Wednesday, March 21, 2007

Worth it’s Weight in Red Steel?

Imagine yourself for a moment, nicely dressed and ready to meet your fiancé’s father, happier than you were the first time that you heard Utada Hikaru was on tour in your town, when all of a sudden your entire world comes crashing down around you. Bullets begin to ricochet off the walls near your head. Bodyguards begin to fall down around you. SMG wielding enemies begin to file through every exit you can see. And then, someone grabs your girl. If you think you can endure this intense scene, then maybe you can endure the psychotic action that is RED STEEL for the new Nintendo Wii console.

The Wii came out months ago and really, we’re all still waiting for that amazing game to come out from Nintendo that’s supposed to blow our socks off. With Legend of Zelda: Twilight Princess™ still the ranking leader on this system, it’s no wonder the Wii is still selling at $250. However, Red Steel is almost worth the money that you have to pay for the game.

Red Steel starts you off as Scott, an underpaid bodyguard who falls in love with Miyu Sato, the girl he’s supposed to be protecting. At the start Scott and Miyu have dinner before an arranged meeting with Miyu’s father, the notorious Isao Sato. There is this atmosphere of nothing more than a nervous outing that is supposed to end with the father smiling his approval of his daughter’s taste in men, however, as Miyu approaches her father, an assassin comes from the kitchen and unless a fury of bullets from the SMG hidden within his waiter’s costume. Scott tries to catch his fleeing fiancé, but finds himself on the wrong end of a gun, the butt end.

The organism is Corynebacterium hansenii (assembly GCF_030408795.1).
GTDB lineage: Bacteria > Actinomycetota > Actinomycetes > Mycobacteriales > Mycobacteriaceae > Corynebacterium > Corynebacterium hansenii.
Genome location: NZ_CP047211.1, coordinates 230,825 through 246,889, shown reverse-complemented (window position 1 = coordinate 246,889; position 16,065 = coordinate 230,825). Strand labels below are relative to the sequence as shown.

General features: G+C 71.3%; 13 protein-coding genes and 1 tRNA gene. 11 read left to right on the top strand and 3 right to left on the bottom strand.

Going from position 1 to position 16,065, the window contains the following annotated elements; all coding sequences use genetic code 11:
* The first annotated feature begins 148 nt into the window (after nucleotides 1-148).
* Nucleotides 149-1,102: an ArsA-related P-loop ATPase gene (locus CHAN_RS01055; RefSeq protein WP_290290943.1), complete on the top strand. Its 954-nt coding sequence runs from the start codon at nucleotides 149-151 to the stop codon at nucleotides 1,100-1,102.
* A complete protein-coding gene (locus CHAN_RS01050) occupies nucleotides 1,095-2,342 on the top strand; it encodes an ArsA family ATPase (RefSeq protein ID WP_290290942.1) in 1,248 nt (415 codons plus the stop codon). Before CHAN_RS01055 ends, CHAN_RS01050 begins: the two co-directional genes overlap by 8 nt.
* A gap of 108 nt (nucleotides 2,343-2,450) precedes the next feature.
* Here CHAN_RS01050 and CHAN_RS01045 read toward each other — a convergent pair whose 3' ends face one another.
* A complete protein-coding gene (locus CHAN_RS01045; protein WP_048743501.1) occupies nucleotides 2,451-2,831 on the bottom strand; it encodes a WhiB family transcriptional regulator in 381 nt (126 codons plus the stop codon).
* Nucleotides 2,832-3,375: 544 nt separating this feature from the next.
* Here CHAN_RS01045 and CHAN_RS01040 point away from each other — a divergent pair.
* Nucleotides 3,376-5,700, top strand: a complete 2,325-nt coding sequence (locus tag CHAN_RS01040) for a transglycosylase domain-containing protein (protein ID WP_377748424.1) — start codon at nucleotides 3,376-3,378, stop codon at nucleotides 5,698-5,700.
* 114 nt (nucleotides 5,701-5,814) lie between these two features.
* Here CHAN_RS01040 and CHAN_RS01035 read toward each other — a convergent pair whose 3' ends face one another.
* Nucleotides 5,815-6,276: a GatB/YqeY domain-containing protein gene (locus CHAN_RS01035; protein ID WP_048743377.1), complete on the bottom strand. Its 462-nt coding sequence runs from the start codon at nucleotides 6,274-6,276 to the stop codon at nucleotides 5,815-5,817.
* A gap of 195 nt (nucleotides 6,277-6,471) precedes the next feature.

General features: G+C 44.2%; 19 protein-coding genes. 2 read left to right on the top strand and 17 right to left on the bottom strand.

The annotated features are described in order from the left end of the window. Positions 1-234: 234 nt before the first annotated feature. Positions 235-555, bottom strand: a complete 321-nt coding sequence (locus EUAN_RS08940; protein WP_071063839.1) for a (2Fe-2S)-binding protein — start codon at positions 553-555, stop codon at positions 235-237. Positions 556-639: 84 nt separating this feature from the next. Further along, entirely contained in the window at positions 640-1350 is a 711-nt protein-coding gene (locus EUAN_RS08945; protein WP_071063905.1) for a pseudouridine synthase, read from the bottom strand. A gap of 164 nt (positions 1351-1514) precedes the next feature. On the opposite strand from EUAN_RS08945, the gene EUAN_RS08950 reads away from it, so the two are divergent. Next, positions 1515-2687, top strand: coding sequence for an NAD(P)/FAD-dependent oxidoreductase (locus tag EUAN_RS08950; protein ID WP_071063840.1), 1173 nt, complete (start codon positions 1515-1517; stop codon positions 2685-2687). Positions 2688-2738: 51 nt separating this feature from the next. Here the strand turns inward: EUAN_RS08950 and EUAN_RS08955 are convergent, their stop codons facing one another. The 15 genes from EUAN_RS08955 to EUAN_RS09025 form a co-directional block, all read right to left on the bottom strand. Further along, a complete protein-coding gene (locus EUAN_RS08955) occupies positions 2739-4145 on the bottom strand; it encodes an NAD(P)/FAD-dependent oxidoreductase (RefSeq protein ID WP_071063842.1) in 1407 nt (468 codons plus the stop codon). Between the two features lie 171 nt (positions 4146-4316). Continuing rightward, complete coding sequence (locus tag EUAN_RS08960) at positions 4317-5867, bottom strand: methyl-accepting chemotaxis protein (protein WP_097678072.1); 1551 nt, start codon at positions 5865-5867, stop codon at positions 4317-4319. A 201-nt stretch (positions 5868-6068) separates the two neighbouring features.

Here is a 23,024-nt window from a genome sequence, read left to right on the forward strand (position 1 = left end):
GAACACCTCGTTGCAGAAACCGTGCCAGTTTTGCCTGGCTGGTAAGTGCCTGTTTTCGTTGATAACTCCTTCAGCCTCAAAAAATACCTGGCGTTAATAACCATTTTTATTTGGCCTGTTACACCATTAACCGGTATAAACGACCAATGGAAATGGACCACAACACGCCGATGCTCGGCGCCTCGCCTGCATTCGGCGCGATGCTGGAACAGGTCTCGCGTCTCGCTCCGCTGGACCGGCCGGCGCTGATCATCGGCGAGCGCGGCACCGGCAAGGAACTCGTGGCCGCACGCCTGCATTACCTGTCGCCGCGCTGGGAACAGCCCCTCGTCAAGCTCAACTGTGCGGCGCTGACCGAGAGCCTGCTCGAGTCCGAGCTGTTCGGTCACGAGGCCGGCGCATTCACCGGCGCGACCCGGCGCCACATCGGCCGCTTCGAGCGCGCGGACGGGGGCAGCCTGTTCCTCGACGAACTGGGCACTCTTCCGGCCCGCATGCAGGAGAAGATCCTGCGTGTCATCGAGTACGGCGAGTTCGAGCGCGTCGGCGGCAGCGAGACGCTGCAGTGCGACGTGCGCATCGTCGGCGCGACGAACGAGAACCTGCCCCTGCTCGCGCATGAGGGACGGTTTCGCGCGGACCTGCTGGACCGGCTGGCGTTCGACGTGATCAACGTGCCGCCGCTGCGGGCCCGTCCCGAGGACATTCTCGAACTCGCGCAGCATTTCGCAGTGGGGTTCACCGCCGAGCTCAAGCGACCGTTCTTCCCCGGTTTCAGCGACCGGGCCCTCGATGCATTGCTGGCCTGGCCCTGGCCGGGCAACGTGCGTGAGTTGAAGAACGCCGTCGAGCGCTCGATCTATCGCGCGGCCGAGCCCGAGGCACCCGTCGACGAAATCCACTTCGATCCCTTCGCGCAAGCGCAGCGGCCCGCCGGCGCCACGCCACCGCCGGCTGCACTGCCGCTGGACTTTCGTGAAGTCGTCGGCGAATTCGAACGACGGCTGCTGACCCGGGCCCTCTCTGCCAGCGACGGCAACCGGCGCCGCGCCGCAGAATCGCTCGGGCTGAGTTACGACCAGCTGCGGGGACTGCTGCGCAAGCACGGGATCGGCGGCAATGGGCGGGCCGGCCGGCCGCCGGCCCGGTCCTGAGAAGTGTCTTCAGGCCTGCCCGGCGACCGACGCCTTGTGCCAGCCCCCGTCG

After waking from a momentary fainting, you find yourself in an empty room, devoid of the bodies of falling guards, but not without a gun, conveniently kicked under a nearby table. Now armed and with a vengeance, you take up the hunt for your girl and her father, somewhere lost in the LA building. Fortunately for you, the game has a built-in flaw: none of the unimportant doors are accessible, thereby eliminating the ability to go the wrong way. Before long, you find yourself meeting a beaten and shot Isao Sato on the roof, a burning helicopter nearby. With this future father-in-law now safe, you learn to use a katana and meet up with your lovely girlfriend before all hell breaks loose.

Friends and allies turn out to be enemies in this game, and many of your enemies actually join your side after you beat them in honorable sword combat. Trust no one, not even the people who are training you; you never know when one of them will suddenly switch his interests to the other side. But, if you play your cards right, you’ll get the girl, gain some cool new stuff, and gain control of the Sato Gumi—which I guess then becomes the Scott Gumi, but that’s left for speculation. Since we never get to hear Scott’s last name, we can never know what the name of the organization becomes. But the fight never really ends, so maybe we’ll find out in the sequel that’s been rumored about.